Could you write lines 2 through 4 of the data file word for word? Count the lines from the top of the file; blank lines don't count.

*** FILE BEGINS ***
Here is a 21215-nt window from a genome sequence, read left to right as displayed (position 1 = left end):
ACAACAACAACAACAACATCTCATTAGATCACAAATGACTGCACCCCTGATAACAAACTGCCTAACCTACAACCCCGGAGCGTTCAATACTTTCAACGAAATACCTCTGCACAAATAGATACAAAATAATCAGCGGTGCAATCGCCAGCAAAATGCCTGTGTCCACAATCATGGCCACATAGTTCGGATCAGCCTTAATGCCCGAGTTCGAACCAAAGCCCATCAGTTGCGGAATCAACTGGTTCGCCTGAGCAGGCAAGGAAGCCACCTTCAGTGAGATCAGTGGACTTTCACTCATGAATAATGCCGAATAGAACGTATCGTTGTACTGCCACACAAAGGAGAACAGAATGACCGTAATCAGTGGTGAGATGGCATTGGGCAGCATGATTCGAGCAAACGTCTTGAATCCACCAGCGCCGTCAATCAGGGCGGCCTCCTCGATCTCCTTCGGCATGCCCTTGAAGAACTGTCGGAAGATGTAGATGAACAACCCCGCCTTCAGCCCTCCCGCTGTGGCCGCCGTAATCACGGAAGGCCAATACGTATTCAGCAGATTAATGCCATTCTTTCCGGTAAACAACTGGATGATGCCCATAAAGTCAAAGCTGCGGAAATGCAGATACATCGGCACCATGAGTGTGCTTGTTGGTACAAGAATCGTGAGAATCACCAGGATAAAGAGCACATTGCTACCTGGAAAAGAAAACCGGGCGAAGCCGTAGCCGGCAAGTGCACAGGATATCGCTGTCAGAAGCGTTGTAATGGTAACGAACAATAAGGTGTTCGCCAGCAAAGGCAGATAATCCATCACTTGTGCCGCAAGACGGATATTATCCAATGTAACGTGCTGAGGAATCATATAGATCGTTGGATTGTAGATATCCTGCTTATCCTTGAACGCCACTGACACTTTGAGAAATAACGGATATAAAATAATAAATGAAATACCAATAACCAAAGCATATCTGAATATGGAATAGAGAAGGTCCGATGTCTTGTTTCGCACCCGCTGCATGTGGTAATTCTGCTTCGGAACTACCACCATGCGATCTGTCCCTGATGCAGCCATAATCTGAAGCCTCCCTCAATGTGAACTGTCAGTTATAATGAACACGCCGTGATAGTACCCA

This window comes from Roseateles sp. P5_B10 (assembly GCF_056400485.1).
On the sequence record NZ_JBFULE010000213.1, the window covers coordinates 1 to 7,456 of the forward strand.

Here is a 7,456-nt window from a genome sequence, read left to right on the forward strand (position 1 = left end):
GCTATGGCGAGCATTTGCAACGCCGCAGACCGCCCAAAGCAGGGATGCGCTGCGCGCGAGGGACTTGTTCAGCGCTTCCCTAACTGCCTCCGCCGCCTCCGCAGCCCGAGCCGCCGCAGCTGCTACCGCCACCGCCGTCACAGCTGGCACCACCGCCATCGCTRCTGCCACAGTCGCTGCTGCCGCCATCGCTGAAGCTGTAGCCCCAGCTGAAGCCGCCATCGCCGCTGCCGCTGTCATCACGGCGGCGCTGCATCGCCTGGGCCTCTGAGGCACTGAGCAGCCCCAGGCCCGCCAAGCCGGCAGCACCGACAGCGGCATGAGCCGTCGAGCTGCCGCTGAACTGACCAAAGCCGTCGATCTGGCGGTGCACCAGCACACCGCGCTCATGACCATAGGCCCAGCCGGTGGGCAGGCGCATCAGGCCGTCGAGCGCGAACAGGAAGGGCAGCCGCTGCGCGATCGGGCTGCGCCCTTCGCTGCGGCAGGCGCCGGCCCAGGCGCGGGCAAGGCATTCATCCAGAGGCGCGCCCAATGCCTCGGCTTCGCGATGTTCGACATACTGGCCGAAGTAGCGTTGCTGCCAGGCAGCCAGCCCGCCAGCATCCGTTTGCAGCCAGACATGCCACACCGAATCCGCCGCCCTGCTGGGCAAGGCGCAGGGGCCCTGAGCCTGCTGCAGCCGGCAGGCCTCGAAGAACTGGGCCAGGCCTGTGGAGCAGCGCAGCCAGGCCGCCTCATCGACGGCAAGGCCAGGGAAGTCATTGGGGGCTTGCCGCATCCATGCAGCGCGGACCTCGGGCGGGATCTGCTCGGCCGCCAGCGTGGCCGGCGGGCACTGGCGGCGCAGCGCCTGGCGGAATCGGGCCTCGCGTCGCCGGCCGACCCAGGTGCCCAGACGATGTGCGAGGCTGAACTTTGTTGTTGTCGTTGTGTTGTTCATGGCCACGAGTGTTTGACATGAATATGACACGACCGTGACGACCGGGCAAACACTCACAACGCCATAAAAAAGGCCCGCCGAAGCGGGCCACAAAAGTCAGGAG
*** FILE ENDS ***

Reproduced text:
ACAACAACAACAACAACATCTCATTAGATCACAAATGACTGCACCCCTGATAACAAACTGCCTAACCTACAACCCCGGAGCGTTCAATACTTTCAACGAAATACCTCTGCACAAATAGATACAAAATAATCAGCGGTGCAATCGCCAGCAAAATGCCTGTGTCCACAATCATGGCCACATAGTTCGGATCAGCCTTAATGCCCGAGTTCGAACCAAAGCCCATCAGTTGCGGAATCAACTGGTTCGCCTGAGCAGGCAAGGAAGCCACCTTCAGTGAGATCAGTGGACTTTCACTCATGAATAATGCCGAATAGAACGTATCGTTGTACTGCCACACAAAGGAGAACAGAATGACCGTAATCAGTGGTGAGATGGCATTGGGCAGCATGATTCGAGCAAACGTCTTGAATCCACCAGCGCCGTCAATCAGGGCGGCCTCCTCGATCTCCTTCGGCATGCCCTTGAAGAACTGTCGGAAGATGTAGATGAACAACCCCGCCTTCAGCCCTCCCGCTGTGGCCGCCGTAATCACGGAAGGCCAATACGTATTCAGCAGATTAATGCCATTCTTTCCGGTAAACAACTGGATGATGCCCATAAAGTCAAAGCTGCGGAAATGCAGATACATCGGCACCATGAGTGTGCTTGTTGGTACAAGAATCGTGAGAATCACCAGGATAAAGAGCACATTGCTACCTGGAAAAGAAAACCGGGCGAAGCCGTAGCCGGCAAGTGCACAGGATATCGCTGTCAGAAGCGTTGTAATGGTAACGAACAATAAGGTGTTCGCCAGCAAAGGCAGATAATCCATCACTTGTGCCGCAAGACGGATATTATCCAATGTAACGTGCTGAGGAATCATATAGATCGTTGGATTGTAGATATCCTGCTTATCCTTGAACGCCACTGACACTTTGAGAAATAACGGATATAAAATAATAAATGAAATACCAATAACCAAAGCATATCTGAATATGGAATAGAGAAGGTCCGATGTCTTGTTTCGCACCCGCTGCATGTGGTAATTCTGCTTCGGAACTACCACCATGCGATCTGTCCCTGATGCAGCCATAATCTGAAGCCTCCCTCAATGTGAACTGTCAGTTATAATGAACACGCCGTGATAGTACCCA

This window comes from Roseateles sp. P5_B10 (assembly GCF_056400485.1).
On the sequence record NZ_JBFULE010000213.1, the window covers coordinates 1 to 7,456 of the forward strand.